Why µsort?

µsort was originally designed with safety as the top priority—“first, do no harm”. Sorting imports should never result in breaking functionality of the module.

µsort is designed to be as safe as possible when running on enterprise scale codebases with tens or hundreds of thousands of Python source files, and can be used either as a standalone formatting tool or linter, or as part of automated codemod toolchains and CI/CD pipelines. It is currently used in production at Meta for sorting all formatted Python sources, with daily codemods enforcing sorting on all covered files.

µsort achieves this by making a best effort at understanding common patterns in the structure of modules, and splitting the code into smaller blocks of sortable imports. By sorting imports only within these blocks, µsort preserves the locations any intermediary code that could affect the context or behavior of subsequent imports, and sorts modules safely with a minimal number of comment directives (ideally none). When in doubt, µsort will prefer to leave imports in place, rather than risk breaking functionality of the module being sorted.

See the User Guide for details.

Design Goals

µsort prefers the simplest code necessary, with predictable and understandable logic, to sort imports while maintaining safety of the output with minimal directives from developers writing code:

  • Simple dataclasses and sorting methods, optimizing for readable and maintainable code rather than absolute performance.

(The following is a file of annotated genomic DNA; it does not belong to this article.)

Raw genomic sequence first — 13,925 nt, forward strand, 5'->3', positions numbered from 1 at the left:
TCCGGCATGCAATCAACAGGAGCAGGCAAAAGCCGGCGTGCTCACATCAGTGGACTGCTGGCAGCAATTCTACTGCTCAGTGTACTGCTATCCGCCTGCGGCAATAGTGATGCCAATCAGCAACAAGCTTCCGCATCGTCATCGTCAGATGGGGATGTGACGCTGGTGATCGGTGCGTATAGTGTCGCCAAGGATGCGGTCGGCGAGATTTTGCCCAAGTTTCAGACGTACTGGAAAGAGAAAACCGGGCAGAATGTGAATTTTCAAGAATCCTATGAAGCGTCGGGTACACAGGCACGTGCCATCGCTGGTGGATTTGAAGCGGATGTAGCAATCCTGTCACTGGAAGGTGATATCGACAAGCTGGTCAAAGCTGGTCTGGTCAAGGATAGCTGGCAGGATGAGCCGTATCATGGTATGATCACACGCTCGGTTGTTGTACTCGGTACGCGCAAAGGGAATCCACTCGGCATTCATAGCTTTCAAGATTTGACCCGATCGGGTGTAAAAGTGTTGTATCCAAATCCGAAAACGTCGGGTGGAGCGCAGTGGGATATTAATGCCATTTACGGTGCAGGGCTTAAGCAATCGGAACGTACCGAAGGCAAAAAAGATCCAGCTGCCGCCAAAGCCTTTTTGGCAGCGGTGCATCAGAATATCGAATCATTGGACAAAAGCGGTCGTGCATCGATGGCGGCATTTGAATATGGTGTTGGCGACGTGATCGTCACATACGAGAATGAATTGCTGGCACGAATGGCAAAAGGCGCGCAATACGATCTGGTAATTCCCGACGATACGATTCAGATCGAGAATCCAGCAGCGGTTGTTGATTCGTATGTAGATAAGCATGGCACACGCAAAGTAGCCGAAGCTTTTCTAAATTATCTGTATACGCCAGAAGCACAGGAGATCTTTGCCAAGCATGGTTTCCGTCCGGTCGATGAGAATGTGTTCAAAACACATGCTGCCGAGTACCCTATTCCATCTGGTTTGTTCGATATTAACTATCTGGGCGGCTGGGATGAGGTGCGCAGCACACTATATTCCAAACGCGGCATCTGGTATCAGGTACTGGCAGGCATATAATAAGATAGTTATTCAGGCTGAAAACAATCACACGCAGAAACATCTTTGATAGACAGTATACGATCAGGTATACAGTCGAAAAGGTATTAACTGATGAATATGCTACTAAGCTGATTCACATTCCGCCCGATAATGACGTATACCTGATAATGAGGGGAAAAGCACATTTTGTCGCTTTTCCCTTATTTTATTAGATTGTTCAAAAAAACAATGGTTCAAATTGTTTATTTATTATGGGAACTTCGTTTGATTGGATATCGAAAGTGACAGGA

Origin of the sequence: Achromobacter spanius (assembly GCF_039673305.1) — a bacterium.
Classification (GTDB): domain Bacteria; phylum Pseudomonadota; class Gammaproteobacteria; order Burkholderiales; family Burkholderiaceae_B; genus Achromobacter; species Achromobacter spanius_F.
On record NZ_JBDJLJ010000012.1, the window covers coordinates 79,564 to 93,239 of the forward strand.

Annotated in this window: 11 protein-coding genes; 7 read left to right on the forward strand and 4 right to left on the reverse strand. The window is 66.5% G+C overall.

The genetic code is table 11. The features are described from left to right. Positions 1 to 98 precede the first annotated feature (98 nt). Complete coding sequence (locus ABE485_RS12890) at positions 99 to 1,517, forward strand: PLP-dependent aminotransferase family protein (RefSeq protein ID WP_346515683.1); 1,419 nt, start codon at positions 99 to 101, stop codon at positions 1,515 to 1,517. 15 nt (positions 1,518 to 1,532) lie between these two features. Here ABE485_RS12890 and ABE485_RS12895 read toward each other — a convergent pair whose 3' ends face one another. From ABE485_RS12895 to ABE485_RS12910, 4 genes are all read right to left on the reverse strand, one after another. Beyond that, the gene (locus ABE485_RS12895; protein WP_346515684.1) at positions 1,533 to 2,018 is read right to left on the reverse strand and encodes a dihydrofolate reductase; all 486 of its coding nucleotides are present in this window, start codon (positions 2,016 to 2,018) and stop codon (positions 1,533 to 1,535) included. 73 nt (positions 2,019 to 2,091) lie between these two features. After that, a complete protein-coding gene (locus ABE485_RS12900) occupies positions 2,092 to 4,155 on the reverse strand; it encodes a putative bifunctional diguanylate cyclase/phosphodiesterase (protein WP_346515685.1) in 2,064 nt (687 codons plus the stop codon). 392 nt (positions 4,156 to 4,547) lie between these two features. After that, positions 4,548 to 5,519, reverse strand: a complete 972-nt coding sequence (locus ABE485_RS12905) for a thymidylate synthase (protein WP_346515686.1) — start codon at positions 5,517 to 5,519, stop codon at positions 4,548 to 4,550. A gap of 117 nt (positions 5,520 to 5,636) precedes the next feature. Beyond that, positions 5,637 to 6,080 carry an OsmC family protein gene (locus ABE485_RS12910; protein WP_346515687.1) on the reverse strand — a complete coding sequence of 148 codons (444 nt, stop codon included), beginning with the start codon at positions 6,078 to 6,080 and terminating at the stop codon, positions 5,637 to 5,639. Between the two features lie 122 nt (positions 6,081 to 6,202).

• A single primary code path, to reduce the amount of code and number of test cases needed to guarantee safety.

  • Stable sorting methods that should always result in the same final output, even after multiple passes. This is enforced as part of the functional test suite.

  • LibCST for parsing files and modifying syntax trees. µsort transforms CST nodes into dataclasses, then back to CST nodes after sorting. This guarantees grammatical correctness of both the input file and the generated output. Support for future grammar or syntax changes is the responsibility of LibCST.

  • No support for configuring output style. µsort works best when run before a dedicated code formatter like Black for enforcing style choices. µsort does use the configured line length for Black when rendering imports on one or more lines. We use µfmt to combine µsort and Black into a single, atomic formatting step.

  • No vendored code. All dependencies are satisfied from PyPI, with unbound version constraints, and validated in CI pipelines by pessimist.


There are some features of alternative import sorters that µsort will not offer:

  • Broad behavioral changes when sorting files, like moving imports from below a function to the top of the file during development. Guaranteeing safety and stability while also moving imports between blocks is difficult and hard to reason about in code.